Weekend wrap: Brad Keselowski rises up to Talladega challenge

source: Getty Images
A star-spangled celebration for Brad Keselowski. Photo: Getty Images.

It’s not always easy to give credit where credit is due.

But for many within NASCAR Nation that condemned Brad Keselowski following his post-race actions at Charlotte Motor Speedway, that’s what they need to do.

Yes, Keselowski did some dumb things.

Yes, he deserved the $50,000 fine and probation.

And yes, he brought more unnecessary adversity upon himself as he went into Sunday’s Contender Round finale at Talladega Superspeedway needing a win in order to move on in the Chase for the Sprint Cup.

But you have to tip your cap to a guy that can overcome all of that and get the result that saved his season.

We can’t quite say that Keselowski’s victory on Sunday was a miracle. The man drives for Team Penske, one of the top two teams in NASCAR, after all.

But it was most definitely impressive. He had to start from the back of the grid (unapproved adjustment). Then, he took damage to his car as part of an early crash at Lap 60, and had to give up precious track position in order to get it straightened out.

Undaunted, Keselowski quickly raced his way back into the Top 10.

Then late in the race, a caution came out during the final cycle of green flag pit stops. Keselowski had pitted before the yellow and had to take a restart with nine laps to go in 16th place.

But with the help of teammates Joey Logano (already in the Eliminator Round thanks to his Kansas win) and Ryan Blaney, Keselowski roared all the way to second place when a debris caution with four to go sent the race into green-white-checkered.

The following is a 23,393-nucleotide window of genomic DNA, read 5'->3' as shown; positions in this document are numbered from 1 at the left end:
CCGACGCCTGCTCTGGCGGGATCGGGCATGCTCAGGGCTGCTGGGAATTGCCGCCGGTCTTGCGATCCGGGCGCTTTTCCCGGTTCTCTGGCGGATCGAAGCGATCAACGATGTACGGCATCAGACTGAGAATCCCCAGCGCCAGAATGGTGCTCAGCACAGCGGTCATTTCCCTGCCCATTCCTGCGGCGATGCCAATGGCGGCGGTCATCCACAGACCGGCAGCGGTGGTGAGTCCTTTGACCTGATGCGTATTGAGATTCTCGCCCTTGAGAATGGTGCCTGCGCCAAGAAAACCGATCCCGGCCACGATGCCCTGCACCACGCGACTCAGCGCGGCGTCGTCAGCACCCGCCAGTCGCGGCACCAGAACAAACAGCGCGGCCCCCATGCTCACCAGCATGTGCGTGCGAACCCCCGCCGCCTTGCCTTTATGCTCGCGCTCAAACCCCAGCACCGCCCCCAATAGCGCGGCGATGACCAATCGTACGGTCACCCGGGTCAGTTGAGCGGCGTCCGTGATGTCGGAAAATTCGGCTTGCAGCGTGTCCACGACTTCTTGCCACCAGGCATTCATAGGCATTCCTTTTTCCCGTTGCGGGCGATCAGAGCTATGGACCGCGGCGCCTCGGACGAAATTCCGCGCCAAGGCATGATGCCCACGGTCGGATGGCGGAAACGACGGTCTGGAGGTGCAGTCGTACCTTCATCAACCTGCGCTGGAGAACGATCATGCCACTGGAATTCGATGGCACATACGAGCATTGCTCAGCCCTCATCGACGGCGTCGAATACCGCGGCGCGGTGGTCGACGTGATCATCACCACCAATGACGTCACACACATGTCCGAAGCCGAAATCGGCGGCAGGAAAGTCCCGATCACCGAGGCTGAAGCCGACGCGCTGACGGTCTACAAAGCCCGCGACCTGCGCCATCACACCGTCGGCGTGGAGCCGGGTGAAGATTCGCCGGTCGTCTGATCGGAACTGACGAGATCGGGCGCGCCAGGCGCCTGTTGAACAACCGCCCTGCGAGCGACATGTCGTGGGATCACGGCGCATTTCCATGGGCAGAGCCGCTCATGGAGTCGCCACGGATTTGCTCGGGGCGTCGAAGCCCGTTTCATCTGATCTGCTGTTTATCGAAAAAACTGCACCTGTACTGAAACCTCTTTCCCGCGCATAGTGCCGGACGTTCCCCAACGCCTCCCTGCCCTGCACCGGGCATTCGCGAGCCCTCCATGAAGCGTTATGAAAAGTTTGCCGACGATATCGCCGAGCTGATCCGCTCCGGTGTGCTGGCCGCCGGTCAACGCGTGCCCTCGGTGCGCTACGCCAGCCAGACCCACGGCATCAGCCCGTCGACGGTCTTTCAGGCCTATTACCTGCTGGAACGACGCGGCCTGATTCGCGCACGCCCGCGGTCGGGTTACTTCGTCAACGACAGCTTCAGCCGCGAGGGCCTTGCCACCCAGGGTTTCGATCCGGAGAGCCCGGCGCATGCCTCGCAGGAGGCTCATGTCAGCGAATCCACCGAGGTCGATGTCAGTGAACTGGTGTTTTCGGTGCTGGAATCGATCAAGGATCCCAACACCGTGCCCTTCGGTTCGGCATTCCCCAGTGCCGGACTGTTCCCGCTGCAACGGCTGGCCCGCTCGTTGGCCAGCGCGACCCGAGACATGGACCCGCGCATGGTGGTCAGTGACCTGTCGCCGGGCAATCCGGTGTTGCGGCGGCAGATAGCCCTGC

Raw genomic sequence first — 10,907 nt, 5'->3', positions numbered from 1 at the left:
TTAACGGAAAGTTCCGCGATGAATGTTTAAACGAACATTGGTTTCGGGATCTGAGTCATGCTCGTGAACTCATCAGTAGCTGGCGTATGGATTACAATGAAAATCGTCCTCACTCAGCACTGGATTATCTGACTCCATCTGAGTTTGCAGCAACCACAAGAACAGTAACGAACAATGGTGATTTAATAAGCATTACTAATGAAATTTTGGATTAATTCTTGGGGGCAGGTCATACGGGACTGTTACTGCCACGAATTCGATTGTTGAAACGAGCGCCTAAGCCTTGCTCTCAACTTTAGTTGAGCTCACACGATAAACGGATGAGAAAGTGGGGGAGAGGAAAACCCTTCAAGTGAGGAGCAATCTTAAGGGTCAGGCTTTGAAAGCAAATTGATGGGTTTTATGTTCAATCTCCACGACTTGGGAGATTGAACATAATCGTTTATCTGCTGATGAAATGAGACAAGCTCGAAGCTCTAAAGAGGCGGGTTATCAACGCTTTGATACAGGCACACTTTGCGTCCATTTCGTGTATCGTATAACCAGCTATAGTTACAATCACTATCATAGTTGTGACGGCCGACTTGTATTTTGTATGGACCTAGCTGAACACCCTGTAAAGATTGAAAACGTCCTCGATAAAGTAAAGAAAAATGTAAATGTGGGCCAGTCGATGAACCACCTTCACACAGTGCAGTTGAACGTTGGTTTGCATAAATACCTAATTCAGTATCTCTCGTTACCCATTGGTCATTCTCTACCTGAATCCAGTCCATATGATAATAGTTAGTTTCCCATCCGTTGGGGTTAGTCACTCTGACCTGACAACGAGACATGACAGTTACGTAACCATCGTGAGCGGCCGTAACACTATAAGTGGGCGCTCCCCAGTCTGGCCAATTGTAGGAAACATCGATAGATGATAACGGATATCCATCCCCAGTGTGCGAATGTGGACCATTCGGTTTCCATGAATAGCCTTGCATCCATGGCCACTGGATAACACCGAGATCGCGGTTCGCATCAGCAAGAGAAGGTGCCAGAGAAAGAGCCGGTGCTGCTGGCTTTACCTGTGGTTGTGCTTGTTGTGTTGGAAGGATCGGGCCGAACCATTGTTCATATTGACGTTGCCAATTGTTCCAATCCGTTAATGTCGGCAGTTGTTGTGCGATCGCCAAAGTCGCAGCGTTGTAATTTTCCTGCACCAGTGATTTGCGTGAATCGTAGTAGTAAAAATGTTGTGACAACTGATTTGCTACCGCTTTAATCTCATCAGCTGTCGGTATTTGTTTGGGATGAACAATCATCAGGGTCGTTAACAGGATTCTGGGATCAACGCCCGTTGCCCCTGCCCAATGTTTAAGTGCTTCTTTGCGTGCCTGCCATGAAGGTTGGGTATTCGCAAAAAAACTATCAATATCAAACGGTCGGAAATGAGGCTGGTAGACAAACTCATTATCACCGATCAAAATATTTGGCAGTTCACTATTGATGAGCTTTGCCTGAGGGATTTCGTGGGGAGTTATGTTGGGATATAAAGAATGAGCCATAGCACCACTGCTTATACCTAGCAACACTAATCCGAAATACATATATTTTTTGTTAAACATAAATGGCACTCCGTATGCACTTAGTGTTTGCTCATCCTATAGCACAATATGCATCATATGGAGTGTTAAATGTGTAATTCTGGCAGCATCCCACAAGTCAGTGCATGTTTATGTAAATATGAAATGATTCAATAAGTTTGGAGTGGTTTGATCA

A crash involving Dale Earnhardt Jr. ended the first attempt, but in the second attempt, Keselowski went wheel-to-wheel with a game Ryan Newman. As the final lap played out, Keselowski got help on the inside from – of all people – Matt Kenseth, the same man that was driven to such rage by him at Charlotte that he attacked him from behind and put him in a headlock.

The racing gods work in mysterious ways. But their machinations definitely worked for Keselowski, who pulled away from Newman and led Kenseth to the checkered flag.

Such a result is sure to polarize fans after what occurred in Charlotte. But whether you love or loathe Keselowski, what he did on Sunday – to win in a must-win situation, in NASCAR’s most treacherous setting – deserves respect.

MORE: Roger Penske defends Keselowski, says other drivers “jealous” of his success

It just wasn’t meant to be for Junior. Photo: AP.

Brad Keselowski avoided Chase elimination thanks to his Talladega win, but four others – including three from the Hendrick Motorsports juggernaut – could not.

On Lap 102, Kyle Busch was riding in the back of the pack hoping to dodge chaos in front of him as it happened. Sure enough, contact between Aric Almirola and J.J. Yeley on the backstretch touched off a multi-car melee.

But instead of avoiding it, Busch was hit from behind by another car and sent into the inside retaining wall. Almost 50 laps passed before Busch returned to the track, but his 40th-place finish caused him to miss out on the Chase by seven points.

Meanwhile, the Hendrick trio of Kasey Kahne, Jimmie Johnson and Dale Earnhardt Jr. all came up short as well.

Kahne’s 12th-place finish was not enough as he missed the cutoff by just three points. Johnson led a race-high 84 laps and was running in the Top 5 late, but was shuffled back during green-white-checkered and could not recover (finished 24th). And Earnhardt was caught in a backstretch pileup during GWC1.

With that, the mighty HMS is down to one Chase representative – Jeff Gordon, who finished 26th but managed to beat Kahne for the eighth and final Eliminator Round spot.